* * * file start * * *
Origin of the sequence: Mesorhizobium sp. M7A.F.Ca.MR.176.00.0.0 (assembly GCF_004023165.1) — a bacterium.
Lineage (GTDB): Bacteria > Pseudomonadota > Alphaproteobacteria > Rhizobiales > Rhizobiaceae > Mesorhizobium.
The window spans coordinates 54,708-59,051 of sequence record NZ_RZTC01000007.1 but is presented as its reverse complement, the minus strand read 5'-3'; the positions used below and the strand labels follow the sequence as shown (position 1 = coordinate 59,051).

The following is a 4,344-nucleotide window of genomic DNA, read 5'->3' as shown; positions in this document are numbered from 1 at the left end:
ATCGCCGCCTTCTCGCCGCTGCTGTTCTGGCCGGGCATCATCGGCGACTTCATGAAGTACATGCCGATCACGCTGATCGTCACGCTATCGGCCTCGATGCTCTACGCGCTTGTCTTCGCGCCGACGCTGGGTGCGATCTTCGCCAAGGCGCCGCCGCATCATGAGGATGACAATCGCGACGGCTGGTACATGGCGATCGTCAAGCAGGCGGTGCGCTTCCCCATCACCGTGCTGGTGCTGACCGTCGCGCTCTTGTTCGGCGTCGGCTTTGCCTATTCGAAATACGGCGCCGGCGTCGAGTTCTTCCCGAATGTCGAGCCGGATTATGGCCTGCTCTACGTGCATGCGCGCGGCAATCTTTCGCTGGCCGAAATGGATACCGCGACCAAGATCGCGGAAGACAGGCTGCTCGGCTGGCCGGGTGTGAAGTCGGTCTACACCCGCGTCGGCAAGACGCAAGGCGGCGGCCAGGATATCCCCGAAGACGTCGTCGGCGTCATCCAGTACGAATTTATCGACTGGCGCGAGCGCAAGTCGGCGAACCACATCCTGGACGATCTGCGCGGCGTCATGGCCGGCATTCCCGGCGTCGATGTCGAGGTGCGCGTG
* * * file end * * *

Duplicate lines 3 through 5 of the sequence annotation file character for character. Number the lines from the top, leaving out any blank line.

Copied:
The window spans coordinates 54,708-59,051 of sequence record NZ_RZTC01000007.1 but is presented as its reverse complement, the minus strand read 5'-3'; the positions used below and the strand labels follow the sequence as shown (position 1 = coordinate 59,051).

The following is a 4,344-nucleotide window of genomic DNA, read 5'->3' as shown; positions in this document are numbered from 1 at the left end:
ATCGCCGCCTTCTCGCCGCTGCTGTTCTGGCCGGGCATCATCGGCGACTTCATGAAGTACATGCCGATCACGCTGATCGTCACGCTATCGGCCTCGATGCTCTACGCGCTTGTCTTCGCGCCGACGCTGGGTGCGATCTTCGCCAAGGCGCCGCCGCATCATGAGGATGACAATCGCGACGGCTGGTACATGGCGATCGTCAAGCAGGCGGTGCGCTTCCCCATCACCGTGCTGGTGCTGACCGTCGCGCTCTTGTTCGGCGTCGGCTTTGCCTATTCGAAATACGGCGCCGGCGTCGAGTTCTTCCCGAATGTCGAGCCGGATTATGGCCTGCTCTACGTGCATGCGCGCGGCAATCTTTCGCTGGCCGAAATGGATACCGCGACCAAGATCGCGGAAGACAGGCTGCTCGGCTGGCCGGGTGTGAAGTCGGTCTACACCCGCGTCGGCAAGACGCAAGGCGGCGGCCAGGATATCCCCGAAGACGTCGTCGGCGTCATCCAGTACGAATTTATCGACTGGCGCGAGCGCAAGTCGGCGAACCACATCCTGGACGATCTGCGCGGCGTCATGGCCGGCATTCCCGGCGTCGATGTCGAGGTGCGCGTG